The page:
The Third Department explained the criteria for reformation of a document, in this case a deed.  The court determined that the plaintiff, who was seeking to have a restrictive covenant removed from a deed, did not demonstrate the criteria for reformation of the deed.  The criteria were described as follows:

 

"A party seeking reformation must establish, by clear and convincing evidence, that the writing in question was executed under mutual mistake or unilateral mistake coupled with fraud" ... . The burden is on the proponent of reformation to establish, by clear and convincing evidence, that the relief is warranted ... .

 

Here, it is undisputed that the deed's restrictive covenant was not set forth in the contract of sale and Salenger testified that he first became aware of it when he received the deed after the closing. Thus, plaintiff established the existence of a unilateral mistake regarding whether the restrictive covenant was intended to be included as a condition of the sale. Nonetheless, plaintiff's proof fell short of establishing fraud on decedent's part, which requires "'a misrepresentation that is false and that the defendant knows is false, made to induce the other party to rely on it, justifiable reliance on the misrepresentation by the other party, and injury'" ... . Timber Rattlesnake LLC v Devine, 2014 NY Slip Op 03718, 3rd Dept 5-22-14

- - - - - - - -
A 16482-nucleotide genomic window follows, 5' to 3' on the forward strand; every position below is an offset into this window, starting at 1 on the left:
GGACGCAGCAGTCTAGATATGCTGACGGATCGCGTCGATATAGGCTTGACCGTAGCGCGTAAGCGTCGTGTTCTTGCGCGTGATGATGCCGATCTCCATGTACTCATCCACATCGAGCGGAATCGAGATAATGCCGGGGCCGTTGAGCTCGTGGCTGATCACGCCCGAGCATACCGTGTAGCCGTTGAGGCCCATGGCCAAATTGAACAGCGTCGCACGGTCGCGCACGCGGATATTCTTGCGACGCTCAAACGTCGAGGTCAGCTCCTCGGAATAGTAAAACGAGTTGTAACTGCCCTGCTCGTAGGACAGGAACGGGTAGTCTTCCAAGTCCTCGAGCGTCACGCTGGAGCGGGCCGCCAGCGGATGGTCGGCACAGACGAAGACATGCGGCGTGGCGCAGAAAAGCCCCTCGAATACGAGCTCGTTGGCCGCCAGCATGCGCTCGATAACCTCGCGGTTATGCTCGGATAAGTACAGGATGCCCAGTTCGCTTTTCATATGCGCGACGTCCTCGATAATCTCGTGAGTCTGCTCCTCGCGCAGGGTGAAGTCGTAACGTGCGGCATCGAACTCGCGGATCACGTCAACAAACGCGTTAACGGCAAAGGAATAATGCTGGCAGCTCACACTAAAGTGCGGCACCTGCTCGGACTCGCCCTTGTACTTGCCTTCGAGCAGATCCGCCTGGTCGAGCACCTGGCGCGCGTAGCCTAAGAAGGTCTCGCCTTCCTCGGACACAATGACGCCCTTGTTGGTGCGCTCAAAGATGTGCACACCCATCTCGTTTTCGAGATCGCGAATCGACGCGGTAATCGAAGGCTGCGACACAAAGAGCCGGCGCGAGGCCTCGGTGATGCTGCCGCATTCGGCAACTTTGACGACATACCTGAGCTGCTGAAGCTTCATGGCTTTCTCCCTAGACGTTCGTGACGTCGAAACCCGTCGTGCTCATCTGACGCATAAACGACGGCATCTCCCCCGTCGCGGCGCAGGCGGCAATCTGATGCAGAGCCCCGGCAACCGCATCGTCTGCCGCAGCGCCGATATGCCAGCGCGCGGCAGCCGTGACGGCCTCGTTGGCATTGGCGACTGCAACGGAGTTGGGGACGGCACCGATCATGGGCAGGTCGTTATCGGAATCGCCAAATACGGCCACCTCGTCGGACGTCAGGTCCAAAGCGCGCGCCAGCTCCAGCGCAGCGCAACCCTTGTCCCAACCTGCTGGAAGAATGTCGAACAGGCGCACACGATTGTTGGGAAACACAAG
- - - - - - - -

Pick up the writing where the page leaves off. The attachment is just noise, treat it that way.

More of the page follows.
CONTRACT LAW/NEGLIGENCE/EDUCATION-SCHOOL LAW

 

Security Guard and College Had No Duty to Protect Taxi Driver from Attack by Students on Campus---Plaintiff Was Not a Third Party Beneficiary of Contract Between Security Company and College

 

The Second Department determined defendants security company (Secuitas), security guard (Jarrett) and college (Manhattanville) did not owe any duty to a taxi driver who was allegedly attacked and injured by students on a college campus.  The complaint alleged a security guard (Jarrett) was nearby and did nothing to intervene in the attack: